Chris defines herself as pansexual and dates men and women, with considerable drama by the sound of things. “It’s been an intense year, with the record being received differently and also my personal life was like…” – she makes an exploding sound and expands her hands. “The ‘crisis’ in Chris. Personally I was a wreck but artistically I was like, ‘Oh, that’s interesting. I should pitch that to Netflix.’”
She was expecting the second album to shake things up a bit. She was listening to Eminem’s second release, The Marshall Mathers LP, where the rapper deconstructs the Slim Shady persona that brought him such success. “Before, I had the freshness of someone arriving. We love people that we discover. So how can I be no longer fresh and enjoy it? Should I slightly destroy it? There is a sense of perversion of the small legacy that I found really interesting.”
Her sound shifted from classy dance pop, blurred at the edges (such as her biggest hit, Tilted) to something more raw, sweaty and funky. “Listening back to Chaleur humaine, I was like, ‘Oh, it’s actually a really melancholic, nocturnal, soft record.’ That’s part of me but it’s not all of me,” she explains. “When I wrote the second record I was just out of a gigantic tour – two years on stage every night sweating. You have more stamina immediately. I was way more comfortable in my own skin thanks to everything that happened on the first record. I was living more. I had more stories of desires and frustrations. I started to write songs that were really more funky right away.”
On her most recent tour, she used her background as a theatre student to present a show that was a long way from standard arena pop dazzle but still visually unforgettable: grand painted landscape backdrops, a gentle snowstorm, falling lines of sand, a surprise balcony appearance, and dancers who eschewed formation routines to tell a story in movement.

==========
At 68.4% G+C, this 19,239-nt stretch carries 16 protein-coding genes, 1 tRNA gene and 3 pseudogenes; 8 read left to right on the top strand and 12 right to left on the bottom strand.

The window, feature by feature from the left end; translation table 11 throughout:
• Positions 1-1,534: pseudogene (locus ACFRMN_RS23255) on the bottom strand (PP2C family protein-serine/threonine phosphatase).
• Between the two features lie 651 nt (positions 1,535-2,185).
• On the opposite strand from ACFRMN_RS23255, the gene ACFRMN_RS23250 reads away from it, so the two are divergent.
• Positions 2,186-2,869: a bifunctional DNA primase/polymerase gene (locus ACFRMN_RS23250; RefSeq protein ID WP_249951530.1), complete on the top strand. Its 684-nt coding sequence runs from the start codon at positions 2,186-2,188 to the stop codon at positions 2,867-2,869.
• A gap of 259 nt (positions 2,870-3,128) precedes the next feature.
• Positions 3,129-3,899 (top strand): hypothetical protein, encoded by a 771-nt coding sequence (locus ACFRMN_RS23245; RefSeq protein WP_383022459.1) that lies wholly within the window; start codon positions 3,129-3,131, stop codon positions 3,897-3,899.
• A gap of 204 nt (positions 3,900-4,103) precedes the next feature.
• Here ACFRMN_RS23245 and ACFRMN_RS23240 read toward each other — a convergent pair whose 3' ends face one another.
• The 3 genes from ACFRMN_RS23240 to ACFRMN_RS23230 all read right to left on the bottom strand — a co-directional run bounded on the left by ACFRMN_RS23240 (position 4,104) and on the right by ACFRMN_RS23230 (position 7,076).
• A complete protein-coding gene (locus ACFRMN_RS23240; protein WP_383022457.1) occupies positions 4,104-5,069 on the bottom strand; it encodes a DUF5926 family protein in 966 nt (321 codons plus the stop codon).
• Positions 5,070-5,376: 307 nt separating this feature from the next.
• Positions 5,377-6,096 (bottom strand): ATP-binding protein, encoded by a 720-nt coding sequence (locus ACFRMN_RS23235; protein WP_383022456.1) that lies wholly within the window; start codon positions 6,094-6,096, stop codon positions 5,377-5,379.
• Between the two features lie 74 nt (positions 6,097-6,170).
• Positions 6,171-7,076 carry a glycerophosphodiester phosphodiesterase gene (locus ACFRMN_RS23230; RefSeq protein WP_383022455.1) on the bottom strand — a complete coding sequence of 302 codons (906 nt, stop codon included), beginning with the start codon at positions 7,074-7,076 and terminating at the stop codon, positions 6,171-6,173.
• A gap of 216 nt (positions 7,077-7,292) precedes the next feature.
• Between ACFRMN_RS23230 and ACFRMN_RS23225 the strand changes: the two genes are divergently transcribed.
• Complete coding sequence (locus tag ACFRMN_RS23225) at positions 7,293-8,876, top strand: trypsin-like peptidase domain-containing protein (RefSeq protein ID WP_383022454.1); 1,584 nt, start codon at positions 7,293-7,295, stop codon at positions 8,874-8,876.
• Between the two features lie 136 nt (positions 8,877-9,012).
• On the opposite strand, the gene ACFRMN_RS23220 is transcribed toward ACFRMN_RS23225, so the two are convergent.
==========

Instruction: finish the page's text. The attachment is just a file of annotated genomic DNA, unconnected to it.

“Some people were surprised at the theatricality of it. There were points where they didn’t know whether they should clap. I wanted to invite people in differently. It was an interesting challenge to think of big venues as something fragile. I wanted something really bare and exposed and naked.”
She knows it will have to be adapted for the outdoors when she embarks on a long summer of festival appearances, including a headline slot at Hackney’s All Points East, but you can bet she’ll find a way to make it equally stunning.
I ask if she might make another change to her future shows and stop performing a snippet of Michael Jackson’s Man in the Mirror, given that a new documentary has renewed negative focus on the late superstar’s personal life. He and his sister Janet are clearly among her biggest musical influences – she also played Janet’s Nasty at recent gigs.
Typically for her, it’s not so simple. “I can’t deny the influence. It’s a question now more than ever: can we enjoy the artist knowing what we know about them? It’s conflicting for me, but I prefer to watch it and not know what to do than push it away,” she says. “I’d rather address the conflict than just say bye to Michael Jackson because it feels impossible. Maybe pop music is better than us.”
The Brits organisers are missing a trick by leaving this extraordinary performer in the audience next Wednesday, but she seems content to stand apart. “That feeling of being an outsider is going to linger on with me even though at some point I’m not any more, because I’ve been feeling it so strongly since I was young. You can’t really get rid of that,” she says. “It doesn’t seem obvious because I’m doing a job where I’m exposing myself, but I’m quite an introvert. I’m afraid of everything except being on stage.”
The Brit Awards 2019 are broadcast on ITV at 8pm on Feb 20.
On May 26 Christine and the Queens headline the All Points East festival, Victoria Park, E3 (allpointseastfestival.com). Her new single, Comme si, is out today on Because Music.